On May 2, 2008, Chile’s Chaitén Volcano erupts, blanketing the region in volcanic ash, and releasing plumes of ash and steam for several weeks. In the months that followed, the volcano continued intermittent activity. In early September, Chaitén released another plume. The Moderate Resolution Imaging Spectroradiometer (MODIS) on NASA’s Aqua satellite captured this image on September 3, 2008.
In this image, Chaiten Volcano Erupts the volcanic plume wafts away from the volcanic summit, tracing a vague zigzag pattern toward the northwest. The plume can be distinguished from the nearby clouds thanks to its slightly darker color, caused by volcanic ash mixed with water vapor. Unlike the soft, fluffy ash from burning vegetation, volcanic “ash” really consists of tiny jagged particles of rock and glass.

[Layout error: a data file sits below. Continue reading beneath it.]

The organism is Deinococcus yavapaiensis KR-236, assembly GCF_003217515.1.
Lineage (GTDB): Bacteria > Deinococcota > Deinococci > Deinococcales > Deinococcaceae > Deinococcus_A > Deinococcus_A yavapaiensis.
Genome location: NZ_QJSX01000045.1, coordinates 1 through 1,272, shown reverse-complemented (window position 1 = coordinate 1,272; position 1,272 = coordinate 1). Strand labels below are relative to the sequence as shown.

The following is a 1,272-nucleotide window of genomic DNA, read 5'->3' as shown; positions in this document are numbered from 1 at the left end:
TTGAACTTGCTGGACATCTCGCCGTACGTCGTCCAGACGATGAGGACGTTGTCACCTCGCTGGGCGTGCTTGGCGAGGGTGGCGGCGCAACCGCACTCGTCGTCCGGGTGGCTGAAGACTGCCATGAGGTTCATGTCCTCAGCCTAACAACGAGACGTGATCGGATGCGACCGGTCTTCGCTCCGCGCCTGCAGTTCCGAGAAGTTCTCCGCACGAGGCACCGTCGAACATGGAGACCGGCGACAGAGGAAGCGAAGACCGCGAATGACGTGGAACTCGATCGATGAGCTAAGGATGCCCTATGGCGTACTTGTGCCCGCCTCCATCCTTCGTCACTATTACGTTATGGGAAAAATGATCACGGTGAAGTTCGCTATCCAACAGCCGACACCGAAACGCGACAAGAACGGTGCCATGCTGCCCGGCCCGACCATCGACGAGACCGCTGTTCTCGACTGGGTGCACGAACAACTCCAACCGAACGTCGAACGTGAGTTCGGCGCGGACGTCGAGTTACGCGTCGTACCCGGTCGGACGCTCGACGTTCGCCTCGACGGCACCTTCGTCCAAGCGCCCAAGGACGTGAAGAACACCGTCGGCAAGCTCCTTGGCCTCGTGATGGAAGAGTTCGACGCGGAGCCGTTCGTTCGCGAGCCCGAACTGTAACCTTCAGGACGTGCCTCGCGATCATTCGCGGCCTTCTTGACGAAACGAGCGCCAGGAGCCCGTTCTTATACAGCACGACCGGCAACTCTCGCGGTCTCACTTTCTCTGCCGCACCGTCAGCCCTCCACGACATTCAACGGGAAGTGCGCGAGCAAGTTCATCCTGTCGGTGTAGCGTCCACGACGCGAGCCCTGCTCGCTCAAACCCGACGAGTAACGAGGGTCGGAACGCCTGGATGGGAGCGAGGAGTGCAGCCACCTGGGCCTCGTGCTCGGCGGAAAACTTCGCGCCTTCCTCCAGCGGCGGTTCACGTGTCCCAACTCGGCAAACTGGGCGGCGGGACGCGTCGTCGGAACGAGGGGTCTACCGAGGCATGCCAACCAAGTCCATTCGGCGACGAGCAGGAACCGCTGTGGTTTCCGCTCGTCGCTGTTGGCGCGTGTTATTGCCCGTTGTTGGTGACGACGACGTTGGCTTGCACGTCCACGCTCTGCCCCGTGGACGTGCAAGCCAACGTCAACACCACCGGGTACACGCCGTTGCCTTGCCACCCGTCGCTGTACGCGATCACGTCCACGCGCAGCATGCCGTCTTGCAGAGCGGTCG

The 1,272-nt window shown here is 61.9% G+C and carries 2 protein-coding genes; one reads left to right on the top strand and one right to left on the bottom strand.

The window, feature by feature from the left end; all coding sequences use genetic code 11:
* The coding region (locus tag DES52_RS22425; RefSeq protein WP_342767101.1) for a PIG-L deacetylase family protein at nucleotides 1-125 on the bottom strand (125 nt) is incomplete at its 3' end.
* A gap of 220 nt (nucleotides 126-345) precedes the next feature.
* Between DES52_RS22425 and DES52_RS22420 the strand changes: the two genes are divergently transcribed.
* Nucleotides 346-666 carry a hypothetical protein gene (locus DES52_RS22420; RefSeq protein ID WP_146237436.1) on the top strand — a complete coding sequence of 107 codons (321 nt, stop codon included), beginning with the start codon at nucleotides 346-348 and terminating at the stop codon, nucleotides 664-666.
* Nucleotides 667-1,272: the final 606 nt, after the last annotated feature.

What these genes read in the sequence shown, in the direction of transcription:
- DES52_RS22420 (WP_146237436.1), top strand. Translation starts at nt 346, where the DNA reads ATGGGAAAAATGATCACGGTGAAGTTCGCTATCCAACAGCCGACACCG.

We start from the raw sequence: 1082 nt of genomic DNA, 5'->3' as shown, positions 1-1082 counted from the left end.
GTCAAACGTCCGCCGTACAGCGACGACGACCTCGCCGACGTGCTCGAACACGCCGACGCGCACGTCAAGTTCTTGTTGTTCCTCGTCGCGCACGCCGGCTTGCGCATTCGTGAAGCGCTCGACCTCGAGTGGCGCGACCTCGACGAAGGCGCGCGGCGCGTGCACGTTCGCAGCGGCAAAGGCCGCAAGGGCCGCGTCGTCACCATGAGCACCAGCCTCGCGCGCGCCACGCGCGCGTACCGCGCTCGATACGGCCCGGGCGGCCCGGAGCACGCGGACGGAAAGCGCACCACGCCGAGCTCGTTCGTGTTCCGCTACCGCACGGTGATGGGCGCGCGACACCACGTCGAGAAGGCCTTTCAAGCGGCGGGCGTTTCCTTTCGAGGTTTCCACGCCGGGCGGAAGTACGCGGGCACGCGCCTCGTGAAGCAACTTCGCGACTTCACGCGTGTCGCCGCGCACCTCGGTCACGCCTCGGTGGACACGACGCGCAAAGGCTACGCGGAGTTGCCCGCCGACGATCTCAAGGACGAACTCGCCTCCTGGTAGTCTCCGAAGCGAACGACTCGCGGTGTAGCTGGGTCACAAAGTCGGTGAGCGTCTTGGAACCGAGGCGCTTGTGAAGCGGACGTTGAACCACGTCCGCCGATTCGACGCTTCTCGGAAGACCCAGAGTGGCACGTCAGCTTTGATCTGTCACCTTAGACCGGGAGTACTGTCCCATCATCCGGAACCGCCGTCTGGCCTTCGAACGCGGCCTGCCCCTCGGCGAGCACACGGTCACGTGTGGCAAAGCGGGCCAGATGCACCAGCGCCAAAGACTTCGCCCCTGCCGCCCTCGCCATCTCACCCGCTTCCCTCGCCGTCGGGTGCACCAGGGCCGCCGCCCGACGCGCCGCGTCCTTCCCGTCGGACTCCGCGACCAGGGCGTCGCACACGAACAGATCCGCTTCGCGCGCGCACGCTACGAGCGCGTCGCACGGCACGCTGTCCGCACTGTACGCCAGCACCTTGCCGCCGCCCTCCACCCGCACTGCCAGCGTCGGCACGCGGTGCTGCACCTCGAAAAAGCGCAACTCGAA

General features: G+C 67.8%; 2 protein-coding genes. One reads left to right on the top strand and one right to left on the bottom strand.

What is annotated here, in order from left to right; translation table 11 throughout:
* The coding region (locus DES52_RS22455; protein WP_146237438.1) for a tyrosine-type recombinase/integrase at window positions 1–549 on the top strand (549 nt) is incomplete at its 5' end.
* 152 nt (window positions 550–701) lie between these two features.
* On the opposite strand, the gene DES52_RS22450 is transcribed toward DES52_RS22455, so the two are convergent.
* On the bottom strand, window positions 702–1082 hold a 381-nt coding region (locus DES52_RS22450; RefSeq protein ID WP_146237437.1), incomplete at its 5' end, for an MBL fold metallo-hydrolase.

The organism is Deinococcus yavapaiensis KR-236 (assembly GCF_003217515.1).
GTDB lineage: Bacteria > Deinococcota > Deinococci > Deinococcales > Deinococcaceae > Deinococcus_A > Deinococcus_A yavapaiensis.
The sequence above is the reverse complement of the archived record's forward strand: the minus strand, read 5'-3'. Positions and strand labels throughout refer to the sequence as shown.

Chaitén is a caldera volcano formed when the magma chamber beneath a volcano completely empties during an eruption, causing the summit to collapse into it.
The collapse creates a circular depression. Prior to its May 2008 eruption, the volcano had been dormant for more than 9,000 years.Chaitén is a volcanic caldera 3 kilometres (2 mi) in diameter, 17 kilometres (11 mi) west of the elongated ice-capped Michinmahuida volcano and 10 kilometres (6 mi) northeast of the town of Chaitén, near the Gulf of Corcovado in southern Chile. The most recent eruptive phase of the volcano erupted on 2008. Originally, radiocarbon dating of older tephra from the volcano suggested that its last previous eruption was in 7420 BC ± 75 years. However, recent studies have found that the volcano is more active than thought. According to the Global Volcanism Program, its last eruption was in 2011.
Credit: NASA images courtesy Jeff Schmaltz, MODIS Rapid Response Team at NASA GSFC. Caption by Michon Scott.